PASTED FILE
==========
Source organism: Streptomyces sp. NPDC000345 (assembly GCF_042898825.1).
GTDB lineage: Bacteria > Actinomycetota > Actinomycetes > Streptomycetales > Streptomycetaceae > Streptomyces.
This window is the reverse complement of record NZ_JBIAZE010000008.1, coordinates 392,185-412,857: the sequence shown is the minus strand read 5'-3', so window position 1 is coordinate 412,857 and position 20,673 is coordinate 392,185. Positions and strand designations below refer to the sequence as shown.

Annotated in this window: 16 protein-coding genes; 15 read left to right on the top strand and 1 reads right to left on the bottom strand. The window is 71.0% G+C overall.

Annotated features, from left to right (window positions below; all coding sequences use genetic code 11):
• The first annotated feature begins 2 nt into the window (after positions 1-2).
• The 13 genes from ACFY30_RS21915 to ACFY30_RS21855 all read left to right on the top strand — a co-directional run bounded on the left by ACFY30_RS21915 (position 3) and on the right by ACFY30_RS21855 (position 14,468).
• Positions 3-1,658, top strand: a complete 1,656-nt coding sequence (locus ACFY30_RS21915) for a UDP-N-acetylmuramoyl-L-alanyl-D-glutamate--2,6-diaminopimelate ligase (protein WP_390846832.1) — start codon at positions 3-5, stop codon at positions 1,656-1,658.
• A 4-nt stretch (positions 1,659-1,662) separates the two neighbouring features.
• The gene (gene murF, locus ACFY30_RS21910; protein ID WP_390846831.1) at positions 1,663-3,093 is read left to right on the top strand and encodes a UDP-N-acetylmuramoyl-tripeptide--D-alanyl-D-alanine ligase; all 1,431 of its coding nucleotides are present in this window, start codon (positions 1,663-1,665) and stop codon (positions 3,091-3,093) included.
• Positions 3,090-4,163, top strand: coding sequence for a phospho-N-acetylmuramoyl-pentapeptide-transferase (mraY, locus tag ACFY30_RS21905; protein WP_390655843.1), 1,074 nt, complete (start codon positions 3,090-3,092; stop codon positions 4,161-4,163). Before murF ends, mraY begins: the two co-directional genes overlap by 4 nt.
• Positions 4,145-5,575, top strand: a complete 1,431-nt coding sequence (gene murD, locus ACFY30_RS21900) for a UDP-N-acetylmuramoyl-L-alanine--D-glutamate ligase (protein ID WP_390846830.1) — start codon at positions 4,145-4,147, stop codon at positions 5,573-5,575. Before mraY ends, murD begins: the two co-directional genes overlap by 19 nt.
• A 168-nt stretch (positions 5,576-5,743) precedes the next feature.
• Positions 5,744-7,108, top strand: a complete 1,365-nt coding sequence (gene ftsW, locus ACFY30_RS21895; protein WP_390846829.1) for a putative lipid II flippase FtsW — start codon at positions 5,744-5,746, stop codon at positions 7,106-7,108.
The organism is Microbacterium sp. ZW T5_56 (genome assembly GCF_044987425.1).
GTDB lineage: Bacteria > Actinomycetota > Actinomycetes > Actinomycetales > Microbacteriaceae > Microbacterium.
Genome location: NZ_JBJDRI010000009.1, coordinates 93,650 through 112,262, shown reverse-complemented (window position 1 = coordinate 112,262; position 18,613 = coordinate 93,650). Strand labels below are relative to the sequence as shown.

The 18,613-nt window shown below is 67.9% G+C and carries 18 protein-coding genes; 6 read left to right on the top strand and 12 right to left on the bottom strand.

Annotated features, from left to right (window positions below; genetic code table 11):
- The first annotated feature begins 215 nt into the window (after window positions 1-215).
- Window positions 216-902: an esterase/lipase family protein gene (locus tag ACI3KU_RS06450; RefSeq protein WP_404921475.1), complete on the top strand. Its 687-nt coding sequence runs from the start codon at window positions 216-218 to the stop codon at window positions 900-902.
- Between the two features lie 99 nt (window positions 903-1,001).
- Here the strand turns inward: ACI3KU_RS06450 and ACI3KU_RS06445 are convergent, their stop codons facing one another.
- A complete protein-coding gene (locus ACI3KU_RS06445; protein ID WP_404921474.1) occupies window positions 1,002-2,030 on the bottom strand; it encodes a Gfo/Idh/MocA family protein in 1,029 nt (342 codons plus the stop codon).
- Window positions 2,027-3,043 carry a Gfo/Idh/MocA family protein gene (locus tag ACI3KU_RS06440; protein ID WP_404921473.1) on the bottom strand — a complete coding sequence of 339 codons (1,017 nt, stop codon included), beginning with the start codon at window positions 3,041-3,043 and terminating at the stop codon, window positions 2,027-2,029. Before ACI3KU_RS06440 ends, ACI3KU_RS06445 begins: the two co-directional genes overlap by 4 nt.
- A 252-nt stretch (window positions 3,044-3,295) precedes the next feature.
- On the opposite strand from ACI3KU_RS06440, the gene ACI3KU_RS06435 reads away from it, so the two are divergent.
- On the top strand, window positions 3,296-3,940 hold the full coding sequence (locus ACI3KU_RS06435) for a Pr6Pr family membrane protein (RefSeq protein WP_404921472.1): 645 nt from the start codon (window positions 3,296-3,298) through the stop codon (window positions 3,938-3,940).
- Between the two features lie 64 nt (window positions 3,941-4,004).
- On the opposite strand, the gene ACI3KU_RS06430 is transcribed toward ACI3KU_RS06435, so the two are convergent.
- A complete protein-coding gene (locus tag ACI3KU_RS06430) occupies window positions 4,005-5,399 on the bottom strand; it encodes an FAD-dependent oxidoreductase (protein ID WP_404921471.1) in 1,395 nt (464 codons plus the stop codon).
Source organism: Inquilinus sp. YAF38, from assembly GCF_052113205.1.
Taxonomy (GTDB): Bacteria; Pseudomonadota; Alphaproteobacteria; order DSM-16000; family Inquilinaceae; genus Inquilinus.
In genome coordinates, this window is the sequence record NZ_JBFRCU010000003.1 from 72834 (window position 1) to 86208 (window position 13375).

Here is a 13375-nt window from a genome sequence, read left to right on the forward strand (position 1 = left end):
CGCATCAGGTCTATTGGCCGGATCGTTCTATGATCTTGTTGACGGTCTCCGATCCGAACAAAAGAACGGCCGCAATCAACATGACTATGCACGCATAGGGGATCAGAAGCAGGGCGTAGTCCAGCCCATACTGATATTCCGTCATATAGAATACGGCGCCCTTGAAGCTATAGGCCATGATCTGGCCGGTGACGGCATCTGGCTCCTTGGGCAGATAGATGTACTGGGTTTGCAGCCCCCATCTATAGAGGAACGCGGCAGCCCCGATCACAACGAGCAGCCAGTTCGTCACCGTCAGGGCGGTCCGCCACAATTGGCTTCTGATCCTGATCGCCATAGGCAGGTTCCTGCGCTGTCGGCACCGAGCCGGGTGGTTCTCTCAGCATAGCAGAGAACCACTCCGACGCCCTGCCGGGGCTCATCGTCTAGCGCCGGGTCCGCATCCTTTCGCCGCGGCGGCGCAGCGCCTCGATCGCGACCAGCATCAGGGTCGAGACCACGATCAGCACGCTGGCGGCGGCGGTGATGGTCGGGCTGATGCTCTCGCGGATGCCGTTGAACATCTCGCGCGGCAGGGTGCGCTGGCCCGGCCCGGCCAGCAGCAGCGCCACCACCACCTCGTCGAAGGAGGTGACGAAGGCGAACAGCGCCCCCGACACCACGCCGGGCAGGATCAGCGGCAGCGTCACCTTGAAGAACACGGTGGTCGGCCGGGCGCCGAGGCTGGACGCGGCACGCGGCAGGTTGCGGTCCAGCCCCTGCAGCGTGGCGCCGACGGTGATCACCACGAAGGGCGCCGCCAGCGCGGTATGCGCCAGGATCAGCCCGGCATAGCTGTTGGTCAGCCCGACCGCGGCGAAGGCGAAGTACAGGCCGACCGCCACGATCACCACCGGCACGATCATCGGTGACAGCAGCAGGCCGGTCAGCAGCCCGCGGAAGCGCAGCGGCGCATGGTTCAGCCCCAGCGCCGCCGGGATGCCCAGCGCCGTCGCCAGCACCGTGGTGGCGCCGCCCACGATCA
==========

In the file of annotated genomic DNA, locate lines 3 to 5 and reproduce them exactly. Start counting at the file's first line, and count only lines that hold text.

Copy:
This window is the reverse complement of record NZ_JBIAZE010000008.1, coordinates 392,185-412,857: the sequence shown is the minus strand read 5'-3', so window position 1 is coordinate 412,857 and position 20,673 is coordinate 392,185. Positions and strand designations below refer to the sequence as shown.

Annotated in this window: 16 protein-coding genes; 15 read left to right on the top strand and 1 reads right to left on the bottom strand. The window is 71.0% G+C overall.

Annotated features, from left to right (window positions below; all coding sequences use genetic code 11):